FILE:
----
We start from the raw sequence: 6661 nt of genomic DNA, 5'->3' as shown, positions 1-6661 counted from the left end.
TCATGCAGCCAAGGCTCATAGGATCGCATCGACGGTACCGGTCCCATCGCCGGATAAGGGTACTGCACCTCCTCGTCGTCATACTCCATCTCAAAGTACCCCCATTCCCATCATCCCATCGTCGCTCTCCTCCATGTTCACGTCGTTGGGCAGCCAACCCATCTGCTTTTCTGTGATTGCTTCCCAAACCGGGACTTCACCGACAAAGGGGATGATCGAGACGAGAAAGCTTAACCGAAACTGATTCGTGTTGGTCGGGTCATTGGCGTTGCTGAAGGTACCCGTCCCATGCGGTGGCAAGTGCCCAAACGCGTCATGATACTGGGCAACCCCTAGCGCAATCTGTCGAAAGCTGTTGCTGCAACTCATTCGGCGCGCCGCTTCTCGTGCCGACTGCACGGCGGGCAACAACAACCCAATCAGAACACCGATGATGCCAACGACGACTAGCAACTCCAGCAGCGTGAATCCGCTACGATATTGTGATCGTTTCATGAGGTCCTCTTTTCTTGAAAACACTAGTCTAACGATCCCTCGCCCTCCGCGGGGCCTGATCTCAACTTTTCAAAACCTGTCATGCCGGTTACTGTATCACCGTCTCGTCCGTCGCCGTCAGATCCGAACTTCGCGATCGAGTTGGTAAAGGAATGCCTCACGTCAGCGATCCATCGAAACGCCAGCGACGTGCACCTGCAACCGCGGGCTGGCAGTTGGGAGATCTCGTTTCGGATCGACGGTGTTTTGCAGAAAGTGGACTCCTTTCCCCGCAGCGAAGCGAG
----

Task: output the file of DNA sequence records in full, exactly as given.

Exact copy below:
We start from the raw sequence: 6661 nt of genomic DNA, 5'->3' as shown, positions 1-6661 counted from the left end.
TCATGCAGCCAAGGCTCATAGGATCGCATCGACGGTACCGGTCCCATCGCCGGATAAGGGTACTGCACCTCCTCGTCGTCATACTCCATCTCAAAGTACCCCCATTCCCATCATCCCATCGTCGCTCTCCTCCATGTTCACGTCGTTGGGCAGCCAACCCATCTGCTTTTCTGTGATTGCTTCCCAAACCGGGACTTCACCGACAAAGGGGATGATCGAGACGAGAAAGCTTAACCGAAACTGATTCGTGTTGGTCGGGTCATTGGCGTTGCTGAAGGTACCCGTCCCATGCGGTGGCAAGTGCCCAAACGCGTCATGATACTGGGCAACCCCTAGCGCAATCTGTCGAAAGCTGTTGCTGCAACTCATTCGGCGCGCCGCTTCTCGTGCCGACTGCACGGCGGGCAACAACAACCCAATCAGAACACCGATGATGCCAACGACGACTAGCAACTCCAGCAGCGTGAATCCGCTACGATATTGTGATCGTTTCATGAGGTCCTCTTTTCTTGAAAACACTAGTCTAACGATCCCTCGCCCTCCGCGGGGCCTGATCTCAACTTTTCAAAACCTGTCATGCCGGTTACTGTATCACCGTCTCGTCCGTCGCCGTCAGATCCGAACTTCGCGATCGAGTTGGTAAAGGAATGCCTCACGTCAGCGATCCATCGAAACGCCAGCGACGTGCACCTGCAACCGCGGGCTGGCAGTTGGGAGATCTCGTTTCGGATCGACGGTGTTTTGCAGAAAGTGGACTCCTTTCCCCGCAGCGAAGCGAG